Some people love to cook for their friends. I like to cook for my friends too, and did so just this morning, in fact. But what I really like to do, is to lend my friends books.
A friend is going to the seashore for two weeks, and asked for a couple of reading suggestions. Not fiction, she specified, and not animal-related. She's a serious animal lover/breeder/husbandrywoman (?) and wants a vacation from all things furry, woolly or cuddly.
Well, I thought, that doesn't leave me with much to work with. Ninety-five percent of what's on my shelves is either fiction, or animal-related. But I looked anyway, and came up with a stack for her to choose from.
There's Scott Elledge's biography of E.B. White (my friend likes E.B. White), and David Lodge's biography of Henry James. (James, to whom nothing much ever happened, must have been a challenging subject.) There's Updike's painfully honest memoir, “Self-Consciousness.” And a couple of How I Survived My Mother autobiographies by women: Jill Ker Conway's “The Road from Coorain,” recounting the path from the Australian outback to the presidency of Smith; and Ruth Reichl's “Not Becoming My Mother”--her mother served moldy food to guests; Ruth grew up to become the editor of Gourmet Magazine.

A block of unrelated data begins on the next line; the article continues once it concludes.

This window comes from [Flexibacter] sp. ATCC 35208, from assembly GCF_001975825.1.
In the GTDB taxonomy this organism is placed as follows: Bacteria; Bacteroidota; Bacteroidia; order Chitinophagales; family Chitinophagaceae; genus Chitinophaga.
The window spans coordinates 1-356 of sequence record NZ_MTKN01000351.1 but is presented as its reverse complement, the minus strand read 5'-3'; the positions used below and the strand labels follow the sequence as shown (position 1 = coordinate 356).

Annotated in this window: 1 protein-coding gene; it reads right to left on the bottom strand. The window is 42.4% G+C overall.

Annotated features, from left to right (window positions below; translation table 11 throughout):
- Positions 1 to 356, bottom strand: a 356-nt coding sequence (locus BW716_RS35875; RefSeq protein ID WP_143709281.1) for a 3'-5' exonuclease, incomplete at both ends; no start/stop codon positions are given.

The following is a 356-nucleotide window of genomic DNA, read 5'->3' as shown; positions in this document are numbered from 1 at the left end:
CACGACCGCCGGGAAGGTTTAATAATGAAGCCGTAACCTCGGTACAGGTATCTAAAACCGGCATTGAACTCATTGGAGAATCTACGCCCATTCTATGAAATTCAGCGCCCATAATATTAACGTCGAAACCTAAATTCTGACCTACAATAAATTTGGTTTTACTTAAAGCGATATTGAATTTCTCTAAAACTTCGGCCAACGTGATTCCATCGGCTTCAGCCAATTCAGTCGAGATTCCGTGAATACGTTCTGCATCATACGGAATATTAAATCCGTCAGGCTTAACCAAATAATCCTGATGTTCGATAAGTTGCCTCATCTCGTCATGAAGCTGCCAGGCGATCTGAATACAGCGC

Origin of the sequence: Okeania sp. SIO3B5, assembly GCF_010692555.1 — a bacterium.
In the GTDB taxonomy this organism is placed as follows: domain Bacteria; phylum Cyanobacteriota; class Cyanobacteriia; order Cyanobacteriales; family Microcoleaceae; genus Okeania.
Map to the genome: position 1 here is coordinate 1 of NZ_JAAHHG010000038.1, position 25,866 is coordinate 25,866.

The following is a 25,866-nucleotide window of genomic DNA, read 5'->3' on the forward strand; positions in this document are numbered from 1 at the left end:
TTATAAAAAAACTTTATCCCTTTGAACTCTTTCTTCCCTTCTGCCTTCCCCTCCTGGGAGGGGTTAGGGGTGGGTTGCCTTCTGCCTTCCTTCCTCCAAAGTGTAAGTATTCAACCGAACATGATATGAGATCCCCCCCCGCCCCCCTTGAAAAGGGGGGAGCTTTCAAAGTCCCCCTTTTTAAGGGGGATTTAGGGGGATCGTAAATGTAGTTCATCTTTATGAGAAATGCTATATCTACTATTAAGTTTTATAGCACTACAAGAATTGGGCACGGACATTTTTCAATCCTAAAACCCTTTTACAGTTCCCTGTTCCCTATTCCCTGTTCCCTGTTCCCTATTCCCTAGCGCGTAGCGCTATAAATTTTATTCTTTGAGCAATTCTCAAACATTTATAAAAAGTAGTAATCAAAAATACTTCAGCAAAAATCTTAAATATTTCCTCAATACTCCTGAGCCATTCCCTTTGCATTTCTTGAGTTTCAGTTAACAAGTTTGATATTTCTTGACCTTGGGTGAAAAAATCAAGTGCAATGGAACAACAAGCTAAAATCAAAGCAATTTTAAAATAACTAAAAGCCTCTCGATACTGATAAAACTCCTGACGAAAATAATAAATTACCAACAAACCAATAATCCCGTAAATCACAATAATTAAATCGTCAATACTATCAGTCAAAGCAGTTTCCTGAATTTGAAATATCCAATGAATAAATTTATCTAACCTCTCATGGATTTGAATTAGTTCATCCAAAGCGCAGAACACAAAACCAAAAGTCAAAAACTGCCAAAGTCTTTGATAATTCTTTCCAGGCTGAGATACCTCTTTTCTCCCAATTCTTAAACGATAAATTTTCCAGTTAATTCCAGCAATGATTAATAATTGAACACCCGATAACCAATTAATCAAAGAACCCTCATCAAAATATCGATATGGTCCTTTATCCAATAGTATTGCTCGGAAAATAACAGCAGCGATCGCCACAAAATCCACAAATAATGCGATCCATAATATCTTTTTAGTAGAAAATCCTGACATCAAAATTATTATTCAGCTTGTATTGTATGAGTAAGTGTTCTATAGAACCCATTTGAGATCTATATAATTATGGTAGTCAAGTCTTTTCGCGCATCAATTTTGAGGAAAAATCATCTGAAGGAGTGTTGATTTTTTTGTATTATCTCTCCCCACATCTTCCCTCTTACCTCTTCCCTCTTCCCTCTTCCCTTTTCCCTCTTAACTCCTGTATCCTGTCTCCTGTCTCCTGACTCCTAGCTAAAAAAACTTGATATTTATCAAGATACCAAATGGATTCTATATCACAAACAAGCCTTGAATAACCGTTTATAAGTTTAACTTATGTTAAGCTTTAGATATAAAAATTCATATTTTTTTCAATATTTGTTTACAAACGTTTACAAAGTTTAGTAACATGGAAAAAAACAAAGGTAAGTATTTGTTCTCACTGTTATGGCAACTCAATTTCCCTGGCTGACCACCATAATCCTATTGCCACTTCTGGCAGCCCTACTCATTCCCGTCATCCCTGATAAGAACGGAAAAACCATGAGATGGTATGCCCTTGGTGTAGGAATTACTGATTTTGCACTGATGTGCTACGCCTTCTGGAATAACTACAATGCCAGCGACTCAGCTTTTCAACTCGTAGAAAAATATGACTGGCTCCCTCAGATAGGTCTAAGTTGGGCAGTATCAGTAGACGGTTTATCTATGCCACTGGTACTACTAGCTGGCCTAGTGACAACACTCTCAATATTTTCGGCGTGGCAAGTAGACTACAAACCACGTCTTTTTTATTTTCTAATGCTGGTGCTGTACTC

I pulled out Kathleen Norris's “The Cloister Walk,” about a Protestant woman's discovery of monastic life and spirituality somewhere in the Dakotas, and added it to the pile. And because my friend is a sailor, I picked Steve Callahan's “Adrift,” about being lost at sea (I hope it will make her want to be prudent). I suspect she already knows Anne Morrow Lindbergh's “Gift from the Sea,” but I put that in just in case.
I found crazy, fabulous Anne Lamott's “Plan B: Further Thoughts on Faith,” another of her accounts of her lurchings through life, writing, and spirituality. What I really wanted for my friend was Lamott's “Traveling Mercies,” the first and best of her spiritual odyssey memoirs. But I couldn't find it anywhere. It was gone.
This is the dark side of my passion for lending out books. Some of them—usually the best ones—don't come back. (Please note that the friend for whom I'm compiling the present stack has promptly returned everything I've ever lent her.) People forget that they borrowed books. I forget I lent them out. This is what happened to my favorite David Lodge book, “Therapy,” and to many others.
But what can I do? The pleasure of lending out books far outweighs the regret of not getting them back—if I'm ever aware of not getting them back. I love pushing books on people as they're walking out my door: “Here's Konrad Lorenz on dogs. And he actually has little drawings on the margins! Here's A.S. Byatt”s “Possession.” Can you believe she's Margaret Drabble's sister? And Barbara Pym? She was popular for a while, then nobody would read her. Then she was rediscovered and was a wild success, and died soon after. Her novels have the smell of damp English wool in them...”
My friend will have to do with Anne Lamott's “Plan B.” But if she comes back from her vacation saying she loves Lamott, or Reichl, or any of the others, I will feel just as good, just as pleased and satisfied as if she'd smacked her lips after a serving of my chocolate mousse.